This approach may yield valuable data for news organizations. By letting users create their account with a social login, publishers gain access to their email address and other information they have already provided to that social network.
One-click sign-ups: The New York Times and the Globe and Mail
Both of these publishers offer multiple options for users to register with a social media account. These registration forms are streamlined and user-friendly, with few fields to complete and clear calls to action.
Offering registration through social media accounts eliminates much of the friction or hesitation on these pages by reducing the action to one click. Having social media login options also adds familiarity for users, which could make them even more inclined to create an account. A potential downside is that publishers may choose a social media platform for their registration page that users do not already have an account with. In the Times example, a reader would need to have either a Google or Facebook account to take advantage of this feature.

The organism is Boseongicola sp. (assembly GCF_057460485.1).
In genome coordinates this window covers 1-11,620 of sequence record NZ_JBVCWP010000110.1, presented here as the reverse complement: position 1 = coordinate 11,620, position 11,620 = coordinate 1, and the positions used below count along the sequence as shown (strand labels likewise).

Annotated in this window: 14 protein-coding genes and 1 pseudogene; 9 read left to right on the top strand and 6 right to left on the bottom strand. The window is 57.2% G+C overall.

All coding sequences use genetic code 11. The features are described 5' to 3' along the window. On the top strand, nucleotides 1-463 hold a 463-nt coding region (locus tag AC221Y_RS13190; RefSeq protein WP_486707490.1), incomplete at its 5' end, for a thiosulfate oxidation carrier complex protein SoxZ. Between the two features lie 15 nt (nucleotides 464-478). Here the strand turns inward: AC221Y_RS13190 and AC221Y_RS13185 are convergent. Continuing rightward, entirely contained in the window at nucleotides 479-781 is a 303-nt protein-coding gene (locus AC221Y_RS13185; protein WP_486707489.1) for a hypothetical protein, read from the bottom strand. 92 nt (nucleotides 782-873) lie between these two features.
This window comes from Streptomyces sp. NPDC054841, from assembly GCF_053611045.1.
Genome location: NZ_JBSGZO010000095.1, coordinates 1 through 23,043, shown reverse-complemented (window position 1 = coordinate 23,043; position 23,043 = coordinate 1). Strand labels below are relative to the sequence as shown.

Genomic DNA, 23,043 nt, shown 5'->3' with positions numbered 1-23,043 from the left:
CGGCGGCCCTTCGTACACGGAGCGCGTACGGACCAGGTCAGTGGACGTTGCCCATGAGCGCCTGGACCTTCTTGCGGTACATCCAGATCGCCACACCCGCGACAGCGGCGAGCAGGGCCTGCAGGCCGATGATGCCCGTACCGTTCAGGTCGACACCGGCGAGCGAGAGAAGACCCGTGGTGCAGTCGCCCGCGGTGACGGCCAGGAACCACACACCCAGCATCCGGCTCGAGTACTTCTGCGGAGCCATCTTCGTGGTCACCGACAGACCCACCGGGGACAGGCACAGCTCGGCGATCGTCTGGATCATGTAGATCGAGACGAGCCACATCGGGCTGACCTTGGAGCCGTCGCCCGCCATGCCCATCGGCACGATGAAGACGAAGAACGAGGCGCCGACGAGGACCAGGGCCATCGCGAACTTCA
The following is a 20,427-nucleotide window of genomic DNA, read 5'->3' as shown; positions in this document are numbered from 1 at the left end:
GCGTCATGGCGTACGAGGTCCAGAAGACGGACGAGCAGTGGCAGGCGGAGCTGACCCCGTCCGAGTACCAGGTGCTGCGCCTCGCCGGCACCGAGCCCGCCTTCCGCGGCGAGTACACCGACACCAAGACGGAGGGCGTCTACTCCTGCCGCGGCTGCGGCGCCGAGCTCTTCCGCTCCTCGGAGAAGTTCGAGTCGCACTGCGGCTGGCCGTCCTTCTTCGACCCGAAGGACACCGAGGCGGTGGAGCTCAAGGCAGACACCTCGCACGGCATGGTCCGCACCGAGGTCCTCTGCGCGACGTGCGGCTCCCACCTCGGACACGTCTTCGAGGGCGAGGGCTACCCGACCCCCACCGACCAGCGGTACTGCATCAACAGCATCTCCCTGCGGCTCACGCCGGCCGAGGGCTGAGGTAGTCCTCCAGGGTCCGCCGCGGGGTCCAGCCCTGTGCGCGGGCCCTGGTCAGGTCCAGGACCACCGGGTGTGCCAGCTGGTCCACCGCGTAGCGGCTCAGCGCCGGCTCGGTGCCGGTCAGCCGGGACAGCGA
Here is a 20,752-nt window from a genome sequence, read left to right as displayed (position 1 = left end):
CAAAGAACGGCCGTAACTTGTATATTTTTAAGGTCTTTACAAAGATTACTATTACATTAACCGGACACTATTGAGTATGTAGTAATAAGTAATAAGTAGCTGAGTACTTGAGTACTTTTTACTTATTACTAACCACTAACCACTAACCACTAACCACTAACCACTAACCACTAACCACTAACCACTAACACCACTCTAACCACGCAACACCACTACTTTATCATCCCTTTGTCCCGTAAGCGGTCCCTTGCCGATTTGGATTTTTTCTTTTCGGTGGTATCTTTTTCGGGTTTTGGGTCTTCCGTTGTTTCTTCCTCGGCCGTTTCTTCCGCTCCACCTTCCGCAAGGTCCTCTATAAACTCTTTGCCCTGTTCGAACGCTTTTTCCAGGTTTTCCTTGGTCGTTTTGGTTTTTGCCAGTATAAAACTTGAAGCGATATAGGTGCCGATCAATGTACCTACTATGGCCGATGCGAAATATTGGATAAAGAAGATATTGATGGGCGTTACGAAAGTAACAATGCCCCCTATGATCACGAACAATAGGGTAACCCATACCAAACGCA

Protecting personal data: MarketingProfs
This resource for B2B marketing professionals combines the convenience of a single sign-on for social media with the protections of SocialSafe, which safeguards personal data and privacy. This layer of protection may ease users’ anxieties about providing their social media logins and give them confidence that their accounts are secure.
Repurpose and repackage newsroom content to grow your email list